By Katya Golubkova
HIROSHIMA, Japan (Reuters) - The cheap and cheerful savoury Japanese pancake that stirs both feelings of local pride and deep rivalry in the city of Hiroshima has found its newest fan in British Prime Minister Rishi Sunak.
During his visit for the three-day Group of Seven (G7) leaders summit in Hiroshima, Sunak sampled okonomiyaki, a heaped mound of batter, cabbage, noodles and often meat that is fried on a hot plate and then smothered with savoury sauce.
Its name means "cooked as you like" and it is widely considered "soul food" in Japan. In some restaurants it is fried in front of the customers, in others the customers fry it themselves.
It is also the subject of fierce regional rivalry, not unlike the debate over thin crust or Chicago-style deep dish pizza in the United States.
In Hiroshima the ingredients are layered before cooking, but in Osaka they are mixed together first. Sunak, who tried okonomiyaki with Japanese Prime Minister Fumio Kishida - who represents Hiroshima in parliament - tried it Hiroshima style.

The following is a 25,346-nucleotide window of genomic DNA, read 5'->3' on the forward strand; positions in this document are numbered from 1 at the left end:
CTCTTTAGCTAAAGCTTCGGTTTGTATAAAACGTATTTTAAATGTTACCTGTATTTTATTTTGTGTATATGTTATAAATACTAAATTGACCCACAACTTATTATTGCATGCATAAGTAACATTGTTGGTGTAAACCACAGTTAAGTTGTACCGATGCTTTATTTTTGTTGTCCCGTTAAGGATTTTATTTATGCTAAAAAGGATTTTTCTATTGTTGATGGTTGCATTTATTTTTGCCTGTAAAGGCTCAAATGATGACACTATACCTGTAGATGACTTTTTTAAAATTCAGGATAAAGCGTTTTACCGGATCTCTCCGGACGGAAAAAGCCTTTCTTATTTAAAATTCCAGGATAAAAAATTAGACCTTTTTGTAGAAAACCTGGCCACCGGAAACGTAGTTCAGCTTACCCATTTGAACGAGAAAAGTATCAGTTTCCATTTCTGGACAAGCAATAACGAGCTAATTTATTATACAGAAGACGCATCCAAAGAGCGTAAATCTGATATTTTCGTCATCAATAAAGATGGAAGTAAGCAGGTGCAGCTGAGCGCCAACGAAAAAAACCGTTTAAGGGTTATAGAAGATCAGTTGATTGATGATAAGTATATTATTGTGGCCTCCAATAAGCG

Sunak told reporters he "particularly enjoyed" having the okonomiyaki during his visit.
"Prime Minister Kishida pointed out to me how you do that – how you do that here in Hiroshima is different to how they do that in Tokyo, different to Osaka," he said on the sidelines of the G7 summit.
"He said the Hiroshima ones are the best. I have no reason to disagree. It has been delicious."
Hiroshima, home to more than 1 million people, boasts some 800 Okonomiyaki restaurants. Ahead of the G7 summit some local restaurants rolled out special versions to cater to foreign tastes by including ingredients from the different G7 countries.
There is one with German sauerkraut, and a maple syrup-infused Canadian version. The French option has cabbage, bean sprouts, bacon, cheese, sauce and a fried egg, all wrapped in a crepe.
It was not clear if Sunak got to try the British version - which featured fish and chips - or if he even wanted to.
(Reporting by Katya Golubkova; Writing by David Dolan; Editing by Hugh Lawson)